This symposium will bring together the community of theoretical and observational experts to show how to make the most of ALMA and JWST synergies in advancing our understanding of galaxy evolution in the young Universe during JWST’s lifetime. The goal is to formulate the key questions that will be answered will ALMA+JWST, and discuss the observational diagnostics and theoretical tools that will be required to address them. To achieve this goal, the symposium will include an overview of the state-of-the-art in observations and theoretical models of high-redshift galaxies, define strategic areas where the overlap between ALMA and JWST will be crucial, and foster exchanges and international collaboration between theorists and observers, as well as astronomers observing in different spectral regions.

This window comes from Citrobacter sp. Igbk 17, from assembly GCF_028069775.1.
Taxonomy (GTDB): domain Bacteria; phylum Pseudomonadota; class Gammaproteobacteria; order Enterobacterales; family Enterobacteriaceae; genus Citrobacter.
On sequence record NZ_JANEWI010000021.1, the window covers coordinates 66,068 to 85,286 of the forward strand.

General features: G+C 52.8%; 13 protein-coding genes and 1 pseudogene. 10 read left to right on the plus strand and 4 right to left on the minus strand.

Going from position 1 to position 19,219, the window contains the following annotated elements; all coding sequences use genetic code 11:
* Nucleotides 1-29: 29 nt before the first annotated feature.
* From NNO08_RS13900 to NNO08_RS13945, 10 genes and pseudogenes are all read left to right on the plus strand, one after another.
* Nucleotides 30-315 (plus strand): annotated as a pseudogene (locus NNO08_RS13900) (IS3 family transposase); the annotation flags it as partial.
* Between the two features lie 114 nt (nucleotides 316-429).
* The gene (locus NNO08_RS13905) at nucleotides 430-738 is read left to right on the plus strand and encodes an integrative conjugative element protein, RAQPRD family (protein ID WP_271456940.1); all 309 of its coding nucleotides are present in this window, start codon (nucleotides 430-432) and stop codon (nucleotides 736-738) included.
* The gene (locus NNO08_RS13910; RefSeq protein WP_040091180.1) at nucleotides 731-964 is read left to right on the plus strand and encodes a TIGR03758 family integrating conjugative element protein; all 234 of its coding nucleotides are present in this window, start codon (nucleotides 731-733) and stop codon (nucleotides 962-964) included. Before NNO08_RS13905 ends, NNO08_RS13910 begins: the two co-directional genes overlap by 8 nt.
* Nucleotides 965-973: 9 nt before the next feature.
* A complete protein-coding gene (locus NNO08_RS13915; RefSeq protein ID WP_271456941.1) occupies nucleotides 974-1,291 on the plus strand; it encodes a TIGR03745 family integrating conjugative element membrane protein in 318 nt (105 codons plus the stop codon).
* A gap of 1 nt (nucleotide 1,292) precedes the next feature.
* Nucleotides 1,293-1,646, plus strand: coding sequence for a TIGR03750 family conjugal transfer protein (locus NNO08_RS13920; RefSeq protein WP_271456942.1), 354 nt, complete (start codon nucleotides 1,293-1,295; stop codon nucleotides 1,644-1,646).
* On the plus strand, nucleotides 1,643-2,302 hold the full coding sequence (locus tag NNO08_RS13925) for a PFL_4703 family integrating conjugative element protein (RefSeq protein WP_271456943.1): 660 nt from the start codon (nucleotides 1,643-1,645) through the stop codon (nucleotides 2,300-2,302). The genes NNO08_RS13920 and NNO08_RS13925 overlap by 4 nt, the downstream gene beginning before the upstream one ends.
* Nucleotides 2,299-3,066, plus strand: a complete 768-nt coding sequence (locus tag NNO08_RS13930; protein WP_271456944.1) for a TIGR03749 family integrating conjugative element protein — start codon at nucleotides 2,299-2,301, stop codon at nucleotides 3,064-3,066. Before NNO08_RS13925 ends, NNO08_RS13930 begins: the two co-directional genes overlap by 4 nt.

This symposium will be timely, since June 2019 is close to the start of full JWST operations. Our scientific organizing committee, detailed below, includes 14 confirmed members so far (12 of which are IAU members), who are world experts actively working on the proposed science topics, and are diverse in terms of gender, seniority level, and geographical location. We are strongly committed to also ensuring the diversity of the invited speakers and symposium participants.
The proposed venue, Viana do Castelo (Portugal), is a charming town that contains all the required facilities to host an international symposium of this kind, is affordable, and easily accessible (less than one hour from the Porto international airport). We will work together with local authorities and companies to secure sponsorships and logistical support such as airport shuttles and accomodation at discounted rates for the symposium participants.